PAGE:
Scientists discover reversing hair loss Novel drug from mice
The compound halts the production of certain fats called glycosphingolipids (GSLs) that are major components of skin and other cell membranes.
Current research shows that mice fed a diet high in fat and cholesterol are more likely to have hair discoloration from black to grey to white, extensive hair loss and inflammation of skin exhibited by multiple wounds.
Feeding these animals the compound, however, appears to reverse such symptoms.
The researchers from Johns Hopkins University in the US caution that such results in mice do not mean that the same effects would occur in people, and there is no evidence at this time that the compounds they used would be safe in people.
"Further research is needed, but our findings show promise for someday using the drug we developed for skin diseases such as psoriasis, and wounds resulting from diabetes or plastic surgery," said Subroto Chatterjee, a professor at the Johns Hopkins University.
More specifically, previous studies showed that GSLs are prevalent in the cells that make up the uppermost layer of the skin, as well as in cells called keratinocytes that help regulate pigmentation of the eyes, skin, and hair.
Researchers wanted to determine how disrupting GSLs might affect skin appearance and color, and whether treatment with D-threo-1-phenyl-2-decanoylamino-3-morpholino-1-propanol (D-PDMP) - a human-made compound that halts GSL production - would reverse any negative effects.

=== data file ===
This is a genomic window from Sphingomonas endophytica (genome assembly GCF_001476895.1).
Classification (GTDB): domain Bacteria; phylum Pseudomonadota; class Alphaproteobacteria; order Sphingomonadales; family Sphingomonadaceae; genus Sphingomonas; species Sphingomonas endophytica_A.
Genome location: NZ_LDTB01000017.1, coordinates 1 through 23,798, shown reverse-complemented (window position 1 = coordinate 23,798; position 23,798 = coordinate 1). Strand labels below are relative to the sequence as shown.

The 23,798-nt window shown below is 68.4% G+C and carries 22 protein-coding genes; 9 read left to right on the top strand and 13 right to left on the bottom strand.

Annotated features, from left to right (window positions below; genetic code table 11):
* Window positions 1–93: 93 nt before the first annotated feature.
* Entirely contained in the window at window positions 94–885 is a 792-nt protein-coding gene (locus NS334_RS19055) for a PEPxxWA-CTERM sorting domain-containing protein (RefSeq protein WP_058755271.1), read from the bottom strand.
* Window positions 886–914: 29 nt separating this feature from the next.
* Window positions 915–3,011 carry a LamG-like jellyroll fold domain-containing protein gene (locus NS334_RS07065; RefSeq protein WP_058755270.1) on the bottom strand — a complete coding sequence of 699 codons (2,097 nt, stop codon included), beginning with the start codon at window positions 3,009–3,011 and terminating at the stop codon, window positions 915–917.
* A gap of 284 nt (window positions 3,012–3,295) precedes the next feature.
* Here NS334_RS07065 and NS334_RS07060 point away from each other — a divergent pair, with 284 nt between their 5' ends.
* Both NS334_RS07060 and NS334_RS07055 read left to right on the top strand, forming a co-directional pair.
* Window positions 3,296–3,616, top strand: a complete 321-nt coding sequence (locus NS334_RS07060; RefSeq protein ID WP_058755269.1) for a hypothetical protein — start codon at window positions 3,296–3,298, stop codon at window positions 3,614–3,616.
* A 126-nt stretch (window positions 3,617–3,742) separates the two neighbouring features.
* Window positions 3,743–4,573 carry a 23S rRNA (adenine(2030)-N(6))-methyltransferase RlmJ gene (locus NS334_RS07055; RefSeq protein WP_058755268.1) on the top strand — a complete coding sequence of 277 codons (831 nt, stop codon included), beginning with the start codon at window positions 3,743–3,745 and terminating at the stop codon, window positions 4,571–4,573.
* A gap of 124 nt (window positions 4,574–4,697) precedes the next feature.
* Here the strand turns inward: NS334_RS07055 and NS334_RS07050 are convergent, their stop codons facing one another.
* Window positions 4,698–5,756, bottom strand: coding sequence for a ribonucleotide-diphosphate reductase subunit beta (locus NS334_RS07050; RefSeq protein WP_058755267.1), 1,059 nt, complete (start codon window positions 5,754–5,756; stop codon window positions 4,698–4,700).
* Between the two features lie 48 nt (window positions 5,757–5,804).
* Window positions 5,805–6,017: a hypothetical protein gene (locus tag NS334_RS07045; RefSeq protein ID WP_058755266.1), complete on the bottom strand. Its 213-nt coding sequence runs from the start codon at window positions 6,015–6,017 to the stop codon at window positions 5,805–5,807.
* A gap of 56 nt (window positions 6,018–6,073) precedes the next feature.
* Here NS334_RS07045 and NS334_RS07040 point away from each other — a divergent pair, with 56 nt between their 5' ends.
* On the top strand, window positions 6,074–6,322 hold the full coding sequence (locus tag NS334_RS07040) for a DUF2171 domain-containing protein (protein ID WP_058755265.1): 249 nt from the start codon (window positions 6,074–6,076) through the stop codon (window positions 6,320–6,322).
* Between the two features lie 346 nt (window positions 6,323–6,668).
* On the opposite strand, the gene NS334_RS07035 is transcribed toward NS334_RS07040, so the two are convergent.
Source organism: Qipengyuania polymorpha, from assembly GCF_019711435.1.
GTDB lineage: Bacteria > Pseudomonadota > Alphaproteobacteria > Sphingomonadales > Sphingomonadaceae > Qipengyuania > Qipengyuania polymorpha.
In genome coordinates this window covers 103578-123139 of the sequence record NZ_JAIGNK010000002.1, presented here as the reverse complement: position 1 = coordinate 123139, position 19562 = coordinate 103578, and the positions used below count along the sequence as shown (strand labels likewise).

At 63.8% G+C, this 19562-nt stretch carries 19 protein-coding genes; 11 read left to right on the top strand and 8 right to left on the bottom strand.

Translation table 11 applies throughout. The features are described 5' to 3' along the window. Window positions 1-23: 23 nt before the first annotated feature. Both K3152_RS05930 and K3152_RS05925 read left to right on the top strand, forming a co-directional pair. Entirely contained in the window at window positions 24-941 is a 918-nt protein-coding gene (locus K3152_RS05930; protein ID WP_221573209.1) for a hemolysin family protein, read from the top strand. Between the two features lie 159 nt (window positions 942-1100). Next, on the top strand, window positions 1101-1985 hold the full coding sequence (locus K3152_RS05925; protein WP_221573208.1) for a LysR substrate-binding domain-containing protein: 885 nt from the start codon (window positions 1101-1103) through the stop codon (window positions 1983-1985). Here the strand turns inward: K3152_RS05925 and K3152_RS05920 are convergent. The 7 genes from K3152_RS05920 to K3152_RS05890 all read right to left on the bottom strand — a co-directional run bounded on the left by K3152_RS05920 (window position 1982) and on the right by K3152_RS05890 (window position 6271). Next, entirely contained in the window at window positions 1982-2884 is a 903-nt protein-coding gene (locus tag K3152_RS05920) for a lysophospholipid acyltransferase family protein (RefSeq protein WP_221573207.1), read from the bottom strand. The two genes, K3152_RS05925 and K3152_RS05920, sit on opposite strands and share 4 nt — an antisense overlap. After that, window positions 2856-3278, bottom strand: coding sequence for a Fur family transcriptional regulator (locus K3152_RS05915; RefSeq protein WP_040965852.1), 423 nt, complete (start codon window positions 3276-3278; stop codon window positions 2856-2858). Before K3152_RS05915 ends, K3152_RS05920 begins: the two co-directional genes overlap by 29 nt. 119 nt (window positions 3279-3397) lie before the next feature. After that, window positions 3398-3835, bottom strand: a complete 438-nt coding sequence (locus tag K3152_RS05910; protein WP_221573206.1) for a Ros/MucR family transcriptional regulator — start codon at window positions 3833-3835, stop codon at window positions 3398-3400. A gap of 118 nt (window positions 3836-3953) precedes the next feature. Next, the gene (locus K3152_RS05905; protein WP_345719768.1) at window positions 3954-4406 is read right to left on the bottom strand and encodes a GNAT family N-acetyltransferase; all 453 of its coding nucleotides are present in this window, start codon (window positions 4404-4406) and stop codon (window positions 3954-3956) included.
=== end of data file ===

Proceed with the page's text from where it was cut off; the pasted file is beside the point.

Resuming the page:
The first genetically modified a group of mice to have atherosclerosis, a disease in which arteries are clogged by fat deposits.
Treatment with 1 milligram of D-PDMP in a capsule per kilogram of body weight was as effective as 10 milligrams per kilogram as a liquid. This suggests that an encapsulated form of D-PDMP is a better method of drug delivery.
The research team then looked at the skin of the mice's under a microscope and found that mice eating the Western diet experienced an infiltration of neutrophils, a type of white blood cell implicated in inflammation, in various skin areas.
"Our findings show that a Western diet causes hair loss, hair whitening and skin inflammation in mice, and we believe a similar process occurs in men who lose hair and experience hair whitening when they eat a diet high in fat and cholesterol," said Chatterjee.
(This story has not been edited by Devdiscourse staff and is auto-generated from a syndicated feed.)